Chinatown Ghosts – An Excerpt5 min read

19 October, 2018 0 comment


Chinatown Ghosts:  The Poems and Photographs of Jim Wong-Chu

Paperback: 9781551527482, 128 pages, 2018 | Arsenal Pulp Press |


I remember the long drives home after our meetings. Jim liked choreographing the main points, teaching me how to read between the lines, meticulously setting the stage for his next big idea for the Asian Canadian Writers’ Workshop. One time, just as he was about to drop me off, he told me to shut the door and continued talking, and half an hour later, with the engine still running, he changed the way I thought about writing.

“Canada is a very unique place because you can do whatever you want, but you just have to do it yourself,” Jim was apt to say. “No one else is going to do it for you.” So that’s what Jim Wong-Chu did. When he got tired of photography, he picked up the pen and become a poet, and later, when knew he could do more by helping others, he dropped his pen to become an editor, and then director of a festival that he founded to celebrate Asian Canadian writing.

Jim has been called a pioneer numerous times, even described in BC Bookworld as the “Moses of Asian Canadian literature,” but Jim’s displaced youth meant that he never completed his formal education. He never hid this fact. It only fuelled his curiosity for learning. He was tireless, often sleeping only a few hours and rising at four a.m. to type an email to finish off a thought and get ready for another project he was working on.

Jim’s success was his determination: he liked having the last word, to script the narrative his way. His persistence inconsistency meant writers—both known and unknown, nobodies and somebodies—knew him simply as the person to go to for advice about writing. He never turned away anyone who had a story to tell, regardless of how unready it might have been.

Jim lived a simple life that breathed Asian Canadian literature. “I’m not better than anyone else, I’ve just done it for a long time,” he once told me, and because of this longevity in the literary world, he probably came across, talked to, and read the manuscripts of a whole generation of Asian Canadian writers. His archives at the University of British Columbia tell the story.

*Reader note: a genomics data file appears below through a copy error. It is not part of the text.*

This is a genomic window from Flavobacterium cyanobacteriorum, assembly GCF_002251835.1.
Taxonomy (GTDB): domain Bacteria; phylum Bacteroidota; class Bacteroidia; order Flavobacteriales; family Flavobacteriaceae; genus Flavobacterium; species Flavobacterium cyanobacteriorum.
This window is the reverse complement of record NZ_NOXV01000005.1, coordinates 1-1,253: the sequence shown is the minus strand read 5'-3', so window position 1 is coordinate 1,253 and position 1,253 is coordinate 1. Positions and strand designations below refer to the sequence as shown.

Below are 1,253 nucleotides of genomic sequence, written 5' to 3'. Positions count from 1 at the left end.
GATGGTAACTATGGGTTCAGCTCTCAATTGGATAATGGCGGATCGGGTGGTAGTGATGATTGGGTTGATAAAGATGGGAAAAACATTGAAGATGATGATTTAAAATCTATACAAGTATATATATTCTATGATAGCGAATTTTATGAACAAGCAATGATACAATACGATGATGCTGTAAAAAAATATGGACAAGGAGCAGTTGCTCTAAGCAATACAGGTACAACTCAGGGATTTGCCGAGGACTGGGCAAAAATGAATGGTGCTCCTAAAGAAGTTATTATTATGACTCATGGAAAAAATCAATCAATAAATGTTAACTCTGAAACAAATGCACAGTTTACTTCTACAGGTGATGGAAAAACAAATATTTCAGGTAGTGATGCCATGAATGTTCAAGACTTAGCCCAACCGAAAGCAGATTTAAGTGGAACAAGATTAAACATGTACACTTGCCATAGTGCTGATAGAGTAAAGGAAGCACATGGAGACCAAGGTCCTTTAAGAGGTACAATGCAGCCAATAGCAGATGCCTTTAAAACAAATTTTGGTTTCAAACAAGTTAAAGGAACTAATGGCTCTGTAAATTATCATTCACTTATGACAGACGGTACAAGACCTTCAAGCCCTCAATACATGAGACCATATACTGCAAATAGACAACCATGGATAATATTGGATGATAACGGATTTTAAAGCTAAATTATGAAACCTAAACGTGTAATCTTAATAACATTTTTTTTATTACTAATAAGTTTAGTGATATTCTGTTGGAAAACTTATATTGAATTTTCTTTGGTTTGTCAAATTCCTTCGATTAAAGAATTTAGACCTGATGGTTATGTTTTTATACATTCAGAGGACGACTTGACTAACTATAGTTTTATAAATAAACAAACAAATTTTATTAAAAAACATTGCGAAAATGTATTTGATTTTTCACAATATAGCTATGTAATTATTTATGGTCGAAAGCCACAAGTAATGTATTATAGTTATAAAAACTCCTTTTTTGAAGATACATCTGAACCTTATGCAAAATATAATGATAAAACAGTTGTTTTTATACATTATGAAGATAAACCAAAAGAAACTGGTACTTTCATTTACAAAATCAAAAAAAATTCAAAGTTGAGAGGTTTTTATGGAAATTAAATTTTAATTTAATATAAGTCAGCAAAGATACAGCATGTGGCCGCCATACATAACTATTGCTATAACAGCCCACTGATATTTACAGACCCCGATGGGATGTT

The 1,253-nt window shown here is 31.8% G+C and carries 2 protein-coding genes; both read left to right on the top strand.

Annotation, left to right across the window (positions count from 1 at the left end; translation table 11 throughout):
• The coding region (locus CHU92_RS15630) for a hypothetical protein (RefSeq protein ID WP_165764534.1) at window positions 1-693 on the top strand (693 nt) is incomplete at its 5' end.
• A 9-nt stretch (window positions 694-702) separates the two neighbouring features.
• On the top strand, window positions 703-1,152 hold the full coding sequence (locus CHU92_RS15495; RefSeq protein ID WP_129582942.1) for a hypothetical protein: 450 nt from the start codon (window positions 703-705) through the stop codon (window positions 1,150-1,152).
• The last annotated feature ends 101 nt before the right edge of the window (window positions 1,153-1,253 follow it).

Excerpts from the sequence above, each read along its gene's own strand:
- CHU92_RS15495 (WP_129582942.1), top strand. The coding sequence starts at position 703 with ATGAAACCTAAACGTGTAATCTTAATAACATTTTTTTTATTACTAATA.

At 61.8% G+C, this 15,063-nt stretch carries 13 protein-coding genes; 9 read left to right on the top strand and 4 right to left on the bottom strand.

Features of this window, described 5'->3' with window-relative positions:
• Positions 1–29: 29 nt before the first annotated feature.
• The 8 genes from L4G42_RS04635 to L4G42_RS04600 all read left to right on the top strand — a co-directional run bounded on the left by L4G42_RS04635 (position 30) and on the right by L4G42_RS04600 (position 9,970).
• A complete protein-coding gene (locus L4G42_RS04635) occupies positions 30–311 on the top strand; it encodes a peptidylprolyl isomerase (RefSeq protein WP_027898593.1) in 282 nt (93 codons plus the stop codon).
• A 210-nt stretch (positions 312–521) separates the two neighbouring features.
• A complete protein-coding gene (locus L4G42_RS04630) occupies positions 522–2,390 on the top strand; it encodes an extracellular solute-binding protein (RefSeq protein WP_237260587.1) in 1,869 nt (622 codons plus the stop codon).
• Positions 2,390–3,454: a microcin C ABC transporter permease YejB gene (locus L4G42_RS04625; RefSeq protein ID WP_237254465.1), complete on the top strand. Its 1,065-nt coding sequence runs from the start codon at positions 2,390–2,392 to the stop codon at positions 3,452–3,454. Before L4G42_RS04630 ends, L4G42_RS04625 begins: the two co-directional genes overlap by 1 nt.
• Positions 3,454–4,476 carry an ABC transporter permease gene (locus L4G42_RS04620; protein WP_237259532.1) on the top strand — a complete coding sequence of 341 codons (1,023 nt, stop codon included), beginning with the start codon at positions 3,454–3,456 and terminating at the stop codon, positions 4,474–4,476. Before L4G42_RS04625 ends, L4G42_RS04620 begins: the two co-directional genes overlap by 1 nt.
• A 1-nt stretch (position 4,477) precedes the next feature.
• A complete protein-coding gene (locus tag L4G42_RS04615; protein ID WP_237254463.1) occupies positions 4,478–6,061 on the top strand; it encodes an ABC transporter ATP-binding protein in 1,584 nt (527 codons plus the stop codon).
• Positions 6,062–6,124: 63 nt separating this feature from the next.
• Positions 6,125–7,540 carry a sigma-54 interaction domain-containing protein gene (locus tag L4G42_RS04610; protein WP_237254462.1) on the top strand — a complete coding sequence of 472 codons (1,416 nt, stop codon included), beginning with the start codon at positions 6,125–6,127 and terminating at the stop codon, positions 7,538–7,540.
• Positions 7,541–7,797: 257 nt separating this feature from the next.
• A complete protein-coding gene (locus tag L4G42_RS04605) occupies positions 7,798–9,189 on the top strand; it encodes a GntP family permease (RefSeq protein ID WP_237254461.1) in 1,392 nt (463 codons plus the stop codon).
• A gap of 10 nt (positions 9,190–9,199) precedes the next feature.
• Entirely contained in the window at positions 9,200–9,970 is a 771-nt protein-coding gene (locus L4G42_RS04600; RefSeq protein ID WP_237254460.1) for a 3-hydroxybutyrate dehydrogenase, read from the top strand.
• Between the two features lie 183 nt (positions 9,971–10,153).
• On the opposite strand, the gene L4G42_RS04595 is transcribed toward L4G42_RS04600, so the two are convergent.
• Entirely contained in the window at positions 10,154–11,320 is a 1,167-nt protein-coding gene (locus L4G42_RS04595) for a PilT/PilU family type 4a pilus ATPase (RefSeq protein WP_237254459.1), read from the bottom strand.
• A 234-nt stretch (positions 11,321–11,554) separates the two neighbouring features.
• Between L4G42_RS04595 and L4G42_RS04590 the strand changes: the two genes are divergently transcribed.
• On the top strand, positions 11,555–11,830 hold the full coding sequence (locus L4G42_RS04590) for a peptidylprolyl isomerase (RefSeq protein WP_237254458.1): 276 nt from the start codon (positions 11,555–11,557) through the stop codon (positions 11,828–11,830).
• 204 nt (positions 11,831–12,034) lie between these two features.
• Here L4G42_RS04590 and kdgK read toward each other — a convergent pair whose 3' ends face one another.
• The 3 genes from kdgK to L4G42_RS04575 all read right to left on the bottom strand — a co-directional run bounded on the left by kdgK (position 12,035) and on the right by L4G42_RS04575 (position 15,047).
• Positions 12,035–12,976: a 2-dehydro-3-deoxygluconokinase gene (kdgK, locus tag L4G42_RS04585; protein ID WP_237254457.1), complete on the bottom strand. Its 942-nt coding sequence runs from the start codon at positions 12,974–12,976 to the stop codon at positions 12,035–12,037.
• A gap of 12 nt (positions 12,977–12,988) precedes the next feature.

Jim led the Asian Canadian Writers’ Workshop from the beginning, before it even had a name. He loved his life outside of work, probably working harder than anyone who gets paid at their own job. “You can never give me enough for what I do,” Jim quipped once, and it was true: he never got paid a penny for the hours he put into his beloved ACWW, Ricepaper Magazine, and LiterASIAN festival.

It’s very difficult to live up to Jim’s expectations. His legacy consists of some of the finest writers in the country. When he wanted to take the ACWW to the next level and be serious about supporting writers, he rolled up his sleeves. He wanted to learn the role of publisher, so he went to Arsenal Pulp Press after his day was done at Canada Post and honed his craft by watching and observing. He wanted to be able to speak the nuanced language of literary agents while understanding the trials of fledgling writers.

If there was any Midas to his touch, it was the ability to instill confidence in his ideas, to convince with remarkable resolution. People couldn’t understand Jim’s attachment to Ricepaper Magazine. But it was his plot line: a way to write his stories through the imaginations of young and emerging Asian Canadians writers. He often gave them tidbits and stories to begin with, and along the way he nurtured a generation of writers, who continue to write the literary map of Canada.

Jim liked telling the story of a fortune teller in Hong Kong who told him that he would be very rich but would die very young. So Jim took the soothsayer’s prophecy to heart. Shooting the breeze with people mattered more to him than all the money in the world.

Jim’s gift to me was his wisdom. He urged me to type out the passages of my favourite authors, to simulate how writers processed language. He instructed me to read the stories of O. Henry, to learn how to properly tell a story. He told me to stand on a chair and drop index cards with words on the floor to see the patterns of verse. Jim’s eclectic ways of tutelage were a mastering of his literary disciples.

Jim’s influence continues. Reading his poems again, I feel his spirit hovering above, nodding. He was proud of Chinatown Ghosts and went to the library to sign it out to keep it in circulation, to remain relevant, so that his words would continue to be shared for yet another day.

I’ll miss those long drives home, Jim. Thank you for the lift.

– Allan Cho


hippo luck
(for sid tan)

carmen smiles
hand in hand
we glide the flamenco air

the dance floor whirled a common dish
we danced a pair of common fish

stewing in the back room heat
where men grow thinner
than gambler’s chips

I am a miner of the mountain of gambler’s gold
between bowls of borrowed rice
I toss the dice of low life

numb to the feel of each burning tile
its clatter a swirling tatter of dancing steps

stay with me … carmen …
as surely as lord buddha sits on my right
make it all or nothing
tonight


Allan Cho is the Executive Editor of Ricepaper Magazine.  He joined as a volunteer where his first event was delivering a box of Ricepaper Magazines to the Floata Restaurant in Chinatown in time for the start of Gung Haggis Fat Choy 2008.  He met Jim Wong-Chu for the first time in person at this event.

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